During the early period of Krishnadevaraya’s reign, the Portuguese established their political and economic power on the west coast of India with Goa as their headquarters (1510). Rather than confronting the Portuguese, the Raya maintained friendly relations with them and obtained guns and Arabian horses from the Portuguese merchants which he could use effectively against his enemies.
Though he was friendly with the Portuguese, Krishnadevaraya never allowed himself to be drawn into an alliance with them. He politely declined the request of the Portuguese to help them in capturing Calicut from the Zamorin. However, he took the help of the Portuguese experts to improve water supply to the capital city of Vijayanagara. A number of Portuguese merchants and travellers visited the Vijayanagara city and empire, the most important being Durate Barboza and Domino Paes, who had left valuable information regarding Krishnadevaraya’s personality and the Vijayanagara city.
Domingo Paes who visited Vijayanagara in 1520, describes the personality of the Raya. According to him, Krishnadevaraya was of medium height, had a cheerful disposition, respectful to foreign visitors and ruthless in maintaining the law and order. He maintained himself to a high level of physical fitness through daily exercises and horse ride. He was not only an able administrator, but also an excellent army general, leading from the front in battle and even attending to the wounded. Paes praises Krishnadevaraya as, “the most feared King, but very cheerful and merciful… a great ruler and a man of much justice”.
Krishnadevaraya was a liberal ruler and followed the policy of religious toleration. He was a devotee of Lord Venkateshwara of Tirupati. Even today one can see the images of Krishnadevaraya along with his two consorts- Tirumala Devi and Chinna Devi standing with folded hands in the Tirupati temple.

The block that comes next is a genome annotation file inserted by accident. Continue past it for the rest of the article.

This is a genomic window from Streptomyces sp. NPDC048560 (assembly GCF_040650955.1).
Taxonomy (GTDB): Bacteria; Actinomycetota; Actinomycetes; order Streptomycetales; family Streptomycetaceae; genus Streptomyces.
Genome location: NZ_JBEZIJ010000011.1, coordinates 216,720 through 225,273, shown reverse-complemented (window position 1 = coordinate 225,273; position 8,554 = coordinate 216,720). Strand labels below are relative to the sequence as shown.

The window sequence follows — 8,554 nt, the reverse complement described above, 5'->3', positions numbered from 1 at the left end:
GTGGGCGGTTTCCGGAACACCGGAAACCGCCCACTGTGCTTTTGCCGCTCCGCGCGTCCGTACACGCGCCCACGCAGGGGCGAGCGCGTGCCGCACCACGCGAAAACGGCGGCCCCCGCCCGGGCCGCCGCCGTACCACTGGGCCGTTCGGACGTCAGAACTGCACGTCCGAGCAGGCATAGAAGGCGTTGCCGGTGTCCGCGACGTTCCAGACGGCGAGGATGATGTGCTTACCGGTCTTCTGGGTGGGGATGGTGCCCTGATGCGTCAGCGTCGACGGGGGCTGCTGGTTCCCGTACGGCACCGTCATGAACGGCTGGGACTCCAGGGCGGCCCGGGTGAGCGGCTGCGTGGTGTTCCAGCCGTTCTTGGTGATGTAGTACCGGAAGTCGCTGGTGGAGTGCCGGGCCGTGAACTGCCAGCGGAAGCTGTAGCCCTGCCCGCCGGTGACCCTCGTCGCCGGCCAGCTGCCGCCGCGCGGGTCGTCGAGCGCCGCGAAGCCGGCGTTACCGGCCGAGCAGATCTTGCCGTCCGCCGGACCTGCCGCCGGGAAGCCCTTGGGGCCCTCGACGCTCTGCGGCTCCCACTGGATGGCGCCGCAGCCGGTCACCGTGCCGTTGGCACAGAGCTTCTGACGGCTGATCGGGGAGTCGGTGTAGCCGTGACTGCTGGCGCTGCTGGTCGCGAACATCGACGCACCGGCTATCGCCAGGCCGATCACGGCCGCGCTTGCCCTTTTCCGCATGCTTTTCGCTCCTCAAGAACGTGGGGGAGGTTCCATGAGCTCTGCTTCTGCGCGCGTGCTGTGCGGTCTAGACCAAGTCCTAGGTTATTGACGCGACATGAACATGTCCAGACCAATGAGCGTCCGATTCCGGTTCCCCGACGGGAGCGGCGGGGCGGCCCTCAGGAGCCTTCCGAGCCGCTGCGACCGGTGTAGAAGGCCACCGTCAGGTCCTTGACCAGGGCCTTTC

Though a Vaishnavite himself, Krishnadevaraya showed respect to all sects of Hinduism and other religions as well. The Madhwa saint, Vyasatirtha was held in high reverence by the Raya. The saint poets-Purandara Dasa and Kanaka Dasa were his contemporaries. According to Durate Barboza, the King allowed such freedom that every man might come and go and live according to his own creed without suffering any annoyance and without enquiries whether he was Christian, Jew, Moor or Hindu.
Krishnadevaraya was of the opinion that the King should always rule with an eye towards ‘Dharma’. He was very much concerned about the welfare of the people and undertook regular tours of the empire to get first hand information about the condition of his subjects and tried to redress their grievances there an then. He endeavoured to increase the prosperity of his people.
The capital city of Vijayanagara, presently the ruins of Hampi, manifested the glory and prosperity of the empire. According to Paes, the city of Vijayanagara was as large as Rome, very beautiful and the best provided city in the world.